Bitcoin is, of course, the world’s biggest cryptocurrency for which legality varies greatly across region, and many are still unsure or working through legal issues. Despite the many alternatives available, Bitcoin dominates the world of cryptocurrency, attracting investors from around the world. So its legal status understandably draws considerable curiosity.
Most major international economies are still highly skeptical about cryptocurrencies. Since Bitcoin and others of its ilk have gradually started winning institutional endorsements, the regulatory hassles for cryptocurrencies have also increased.
Regulators and government in many nations are still opposed to this ‘asset class’ and have explicitly outlawed it. Some others have embraced it and agreed that Bitcoin regulation would beneficial for them. Be it for mining of cryptos, their use as legal tender or as property, the rules are different across different regions.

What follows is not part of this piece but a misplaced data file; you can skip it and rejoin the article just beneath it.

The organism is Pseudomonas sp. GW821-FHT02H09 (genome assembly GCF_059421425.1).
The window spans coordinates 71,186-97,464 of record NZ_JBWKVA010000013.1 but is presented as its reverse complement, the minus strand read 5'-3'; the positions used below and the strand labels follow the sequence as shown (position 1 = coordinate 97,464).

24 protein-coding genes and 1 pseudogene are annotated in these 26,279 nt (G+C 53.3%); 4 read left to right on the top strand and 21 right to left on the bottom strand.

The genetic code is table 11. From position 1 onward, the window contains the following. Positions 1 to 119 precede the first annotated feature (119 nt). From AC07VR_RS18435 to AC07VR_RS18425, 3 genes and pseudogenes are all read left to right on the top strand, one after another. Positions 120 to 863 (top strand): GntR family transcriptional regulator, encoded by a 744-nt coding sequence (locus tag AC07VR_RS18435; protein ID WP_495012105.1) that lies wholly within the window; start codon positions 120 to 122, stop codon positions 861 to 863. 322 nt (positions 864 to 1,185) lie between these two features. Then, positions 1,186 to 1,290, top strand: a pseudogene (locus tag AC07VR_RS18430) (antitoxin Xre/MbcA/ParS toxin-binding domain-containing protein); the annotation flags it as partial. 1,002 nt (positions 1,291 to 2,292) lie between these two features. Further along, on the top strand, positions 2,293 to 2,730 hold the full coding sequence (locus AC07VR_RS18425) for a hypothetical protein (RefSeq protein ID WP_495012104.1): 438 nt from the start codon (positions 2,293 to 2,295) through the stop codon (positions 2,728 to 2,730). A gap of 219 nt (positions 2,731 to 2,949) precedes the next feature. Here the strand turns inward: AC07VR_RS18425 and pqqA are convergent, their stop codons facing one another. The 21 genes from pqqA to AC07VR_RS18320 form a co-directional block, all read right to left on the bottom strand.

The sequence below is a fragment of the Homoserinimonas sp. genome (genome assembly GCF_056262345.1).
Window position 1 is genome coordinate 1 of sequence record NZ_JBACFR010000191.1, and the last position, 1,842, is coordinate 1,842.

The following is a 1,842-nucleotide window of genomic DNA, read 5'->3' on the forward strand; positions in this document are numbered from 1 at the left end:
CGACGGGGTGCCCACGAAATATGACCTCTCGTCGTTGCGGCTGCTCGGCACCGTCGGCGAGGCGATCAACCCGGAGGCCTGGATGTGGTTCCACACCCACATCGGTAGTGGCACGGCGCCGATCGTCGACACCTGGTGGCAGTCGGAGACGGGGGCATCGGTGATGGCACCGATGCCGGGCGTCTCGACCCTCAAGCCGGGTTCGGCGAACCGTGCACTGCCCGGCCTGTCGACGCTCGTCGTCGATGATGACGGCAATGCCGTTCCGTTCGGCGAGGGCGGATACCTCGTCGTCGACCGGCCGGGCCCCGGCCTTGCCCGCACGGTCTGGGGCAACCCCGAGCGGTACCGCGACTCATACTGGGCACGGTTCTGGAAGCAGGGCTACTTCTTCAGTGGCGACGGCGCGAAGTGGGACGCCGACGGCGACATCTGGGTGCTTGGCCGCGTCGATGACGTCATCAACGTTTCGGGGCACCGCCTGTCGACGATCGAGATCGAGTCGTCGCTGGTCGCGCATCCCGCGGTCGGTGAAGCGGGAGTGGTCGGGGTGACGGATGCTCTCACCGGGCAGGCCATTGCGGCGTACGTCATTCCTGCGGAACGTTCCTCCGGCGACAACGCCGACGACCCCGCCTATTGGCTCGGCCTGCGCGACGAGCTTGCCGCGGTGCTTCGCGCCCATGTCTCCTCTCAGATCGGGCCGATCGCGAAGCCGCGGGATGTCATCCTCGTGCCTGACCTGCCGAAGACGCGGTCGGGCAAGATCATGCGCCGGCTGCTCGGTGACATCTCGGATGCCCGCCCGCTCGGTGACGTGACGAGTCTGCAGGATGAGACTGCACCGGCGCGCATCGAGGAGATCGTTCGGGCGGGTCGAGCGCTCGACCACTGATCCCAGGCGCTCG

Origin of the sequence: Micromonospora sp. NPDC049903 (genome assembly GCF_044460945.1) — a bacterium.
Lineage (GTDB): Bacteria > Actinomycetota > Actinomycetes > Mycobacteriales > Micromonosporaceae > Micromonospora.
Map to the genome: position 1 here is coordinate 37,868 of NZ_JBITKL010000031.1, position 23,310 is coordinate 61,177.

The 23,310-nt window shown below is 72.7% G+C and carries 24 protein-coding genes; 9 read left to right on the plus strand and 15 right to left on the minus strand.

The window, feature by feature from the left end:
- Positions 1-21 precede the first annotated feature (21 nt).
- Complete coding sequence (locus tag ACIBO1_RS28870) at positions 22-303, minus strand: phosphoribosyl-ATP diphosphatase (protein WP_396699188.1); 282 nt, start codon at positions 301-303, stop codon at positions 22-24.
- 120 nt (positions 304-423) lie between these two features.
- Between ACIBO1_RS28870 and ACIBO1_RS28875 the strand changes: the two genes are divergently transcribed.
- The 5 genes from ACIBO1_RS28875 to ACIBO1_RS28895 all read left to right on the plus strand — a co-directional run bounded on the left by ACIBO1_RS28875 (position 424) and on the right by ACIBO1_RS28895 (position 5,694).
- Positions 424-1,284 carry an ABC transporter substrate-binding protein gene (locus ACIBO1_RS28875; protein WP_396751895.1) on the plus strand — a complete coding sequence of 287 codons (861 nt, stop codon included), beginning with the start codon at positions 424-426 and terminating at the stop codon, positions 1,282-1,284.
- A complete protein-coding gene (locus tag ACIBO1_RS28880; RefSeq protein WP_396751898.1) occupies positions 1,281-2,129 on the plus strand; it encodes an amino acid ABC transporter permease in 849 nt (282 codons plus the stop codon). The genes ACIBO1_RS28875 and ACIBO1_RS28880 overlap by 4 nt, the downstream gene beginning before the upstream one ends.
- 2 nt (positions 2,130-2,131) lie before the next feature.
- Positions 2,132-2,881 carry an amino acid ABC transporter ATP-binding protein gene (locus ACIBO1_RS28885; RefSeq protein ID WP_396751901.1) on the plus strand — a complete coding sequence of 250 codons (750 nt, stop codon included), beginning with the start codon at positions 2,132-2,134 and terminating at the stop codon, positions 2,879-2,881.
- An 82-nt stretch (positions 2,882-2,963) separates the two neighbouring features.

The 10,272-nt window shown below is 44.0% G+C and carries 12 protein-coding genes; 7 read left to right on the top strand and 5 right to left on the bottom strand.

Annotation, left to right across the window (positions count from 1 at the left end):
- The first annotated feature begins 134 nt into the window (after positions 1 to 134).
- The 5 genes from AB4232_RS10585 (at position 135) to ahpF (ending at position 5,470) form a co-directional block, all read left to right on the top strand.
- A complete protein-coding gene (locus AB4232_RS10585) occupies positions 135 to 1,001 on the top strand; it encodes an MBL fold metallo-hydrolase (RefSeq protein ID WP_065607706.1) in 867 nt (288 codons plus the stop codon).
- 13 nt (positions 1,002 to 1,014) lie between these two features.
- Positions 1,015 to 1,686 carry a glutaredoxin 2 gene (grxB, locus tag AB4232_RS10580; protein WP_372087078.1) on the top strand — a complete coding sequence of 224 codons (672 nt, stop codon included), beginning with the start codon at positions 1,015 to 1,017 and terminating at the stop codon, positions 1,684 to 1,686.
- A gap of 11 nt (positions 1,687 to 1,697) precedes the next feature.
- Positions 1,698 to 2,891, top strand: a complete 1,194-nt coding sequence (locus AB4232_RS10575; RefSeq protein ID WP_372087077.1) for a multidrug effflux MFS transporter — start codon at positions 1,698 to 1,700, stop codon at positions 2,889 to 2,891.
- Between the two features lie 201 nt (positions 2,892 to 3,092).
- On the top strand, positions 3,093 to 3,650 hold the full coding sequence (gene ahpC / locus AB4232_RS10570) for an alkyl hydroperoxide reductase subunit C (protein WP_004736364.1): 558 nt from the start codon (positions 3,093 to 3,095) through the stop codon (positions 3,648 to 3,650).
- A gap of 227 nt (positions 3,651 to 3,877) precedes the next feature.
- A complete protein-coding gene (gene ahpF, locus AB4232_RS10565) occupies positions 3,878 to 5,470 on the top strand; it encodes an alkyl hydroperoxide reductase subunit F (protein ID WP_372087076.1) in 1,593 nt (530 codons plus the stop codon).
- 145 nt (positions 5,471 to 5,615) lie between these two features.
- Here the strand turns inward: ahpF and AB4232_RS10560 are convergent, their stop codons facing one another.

If you look closely though, a pattern emerges if seen from the perspectives of developed, developing and under-developed economies. Let’s have a look how crypto currencies are regulated across different parts of the world.
- European Union: Bitcoin is legal almost everywhere in the European Union. While the EU has not passed clear legislation about Bitcoin’s status as a currency, it has clarified that VAT/GST does not apply in the conversion of conventional (fiat) currency to Bitcoin. Transactions involving Bitcoins for…